The American Journal of Clinical Nutrition published the results of an analysis of a trial which found that supplementation with folic acid and vitamin B12 improved immediate and delayed memory in older men and women.
The study analyzed data from a trial of 900 participants with elevated psychological distress who received 400 micrograms of folic acid plus 100 micrograms vitamin B12, or a placebo for two years. Cognitive function was assessed at the beginning of the study and at 12 and 24 months.
While orientation, attention, verbal memory and processing speed remained unchanged, greater improvements from baseline in immediate and delayed recall scores were observed among those who received vitamin B12 and folic acid compared with the placebo group. “The prospect of using dietary supplements of folic acid and vitamin B12 to prevent cognitive decline appears promising,” the authors conclude.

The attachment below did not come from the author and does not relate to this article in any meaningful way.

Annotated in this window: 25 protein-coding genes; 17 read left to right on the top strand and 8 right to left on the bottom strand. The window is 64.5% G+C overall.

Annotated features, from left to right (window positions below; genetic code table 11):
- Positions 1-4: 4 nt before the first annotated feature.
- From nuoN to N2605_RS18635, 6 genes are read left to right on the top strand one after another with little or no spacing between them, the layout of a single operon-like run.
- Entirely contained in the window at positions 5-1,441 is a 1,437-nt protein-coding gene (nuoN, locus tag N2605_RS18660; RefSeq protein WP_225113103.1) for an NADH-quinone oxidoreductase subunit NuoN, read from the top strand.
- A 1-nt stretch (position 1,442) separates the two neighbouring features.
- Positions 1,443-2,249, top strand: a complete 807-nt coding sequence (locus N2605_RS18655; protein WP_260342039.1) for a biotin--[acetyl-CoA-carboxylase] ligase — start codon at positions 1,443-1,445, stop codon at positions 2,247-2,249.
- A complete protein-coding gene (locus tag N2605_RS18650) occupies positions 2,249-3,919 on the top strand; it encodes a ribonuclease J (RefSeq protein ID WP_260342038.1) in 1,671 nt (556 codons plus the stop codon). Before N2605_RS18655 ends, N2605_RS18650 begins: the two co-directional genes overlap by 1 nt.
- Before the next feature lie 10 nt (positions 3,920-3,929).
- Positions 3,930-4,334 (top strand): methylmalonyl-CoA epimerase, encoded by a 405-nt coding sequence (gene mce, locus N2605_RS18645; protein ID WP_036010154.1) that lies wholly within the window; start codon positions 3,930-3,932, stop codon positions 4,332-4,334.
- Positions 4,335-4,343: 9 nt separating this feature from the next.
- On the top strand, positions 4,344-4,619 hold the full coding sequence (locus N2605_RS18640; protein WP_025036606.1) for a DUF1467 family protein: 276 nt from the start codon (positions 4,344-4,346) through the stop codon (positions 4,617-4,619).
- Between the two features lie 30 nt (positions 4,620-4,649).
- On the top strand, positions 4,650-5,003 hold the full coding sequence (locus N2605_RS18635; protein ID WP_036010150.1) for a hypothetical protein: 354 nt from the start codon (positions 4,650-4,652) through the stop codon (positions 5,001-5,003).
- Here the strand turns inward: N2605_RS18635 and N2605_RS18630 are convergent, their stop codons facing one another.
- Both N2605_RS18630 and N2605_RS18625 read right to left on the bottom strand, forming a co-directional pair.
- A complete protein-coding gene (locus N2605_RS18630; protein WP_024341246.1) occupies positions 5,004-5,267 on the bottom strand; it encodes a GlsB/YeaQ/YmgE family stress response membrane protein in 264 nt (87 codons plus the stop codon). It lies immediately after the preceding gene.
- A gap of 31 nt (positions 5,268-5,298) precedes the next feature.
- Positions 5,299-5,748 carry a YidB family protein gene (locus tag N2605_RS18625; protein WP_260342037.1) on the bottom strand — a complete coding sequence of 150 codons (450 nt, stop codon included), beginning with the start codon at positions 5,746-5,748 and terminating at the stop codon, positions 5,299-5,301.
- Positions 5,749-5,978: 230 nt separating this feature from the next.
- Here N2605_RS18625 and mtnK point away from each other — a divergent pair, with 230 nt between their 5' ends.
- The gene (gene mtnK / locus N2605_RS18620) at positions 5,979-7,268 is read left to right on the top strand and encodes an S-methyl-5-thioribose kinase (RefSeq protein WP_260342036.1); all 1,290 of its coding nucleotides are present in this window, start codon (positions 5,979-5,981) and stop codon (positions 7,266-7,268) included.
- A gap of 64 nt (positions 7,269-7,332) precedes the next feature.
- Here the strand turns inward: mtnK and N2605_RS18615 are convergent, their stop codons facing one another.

Editor’s Note: The original trial was designed to analyze the effect of the supplements and other factors on depressive symptoms. Late-life depression is a risk factor for cognitive impairment.
Reduce inflammatory process in cells, tissues, and blood vessels, helping to slow aging and reduce risk of long-term disease.
Prevents and repairs oxidative damage to cells caused by free radicals.
Support the body’s resistance to infection and strengthen immune vigilance and response.
Improves mood, memory, and focus.
Reduces risk factors for common degenerative and age-related diseases.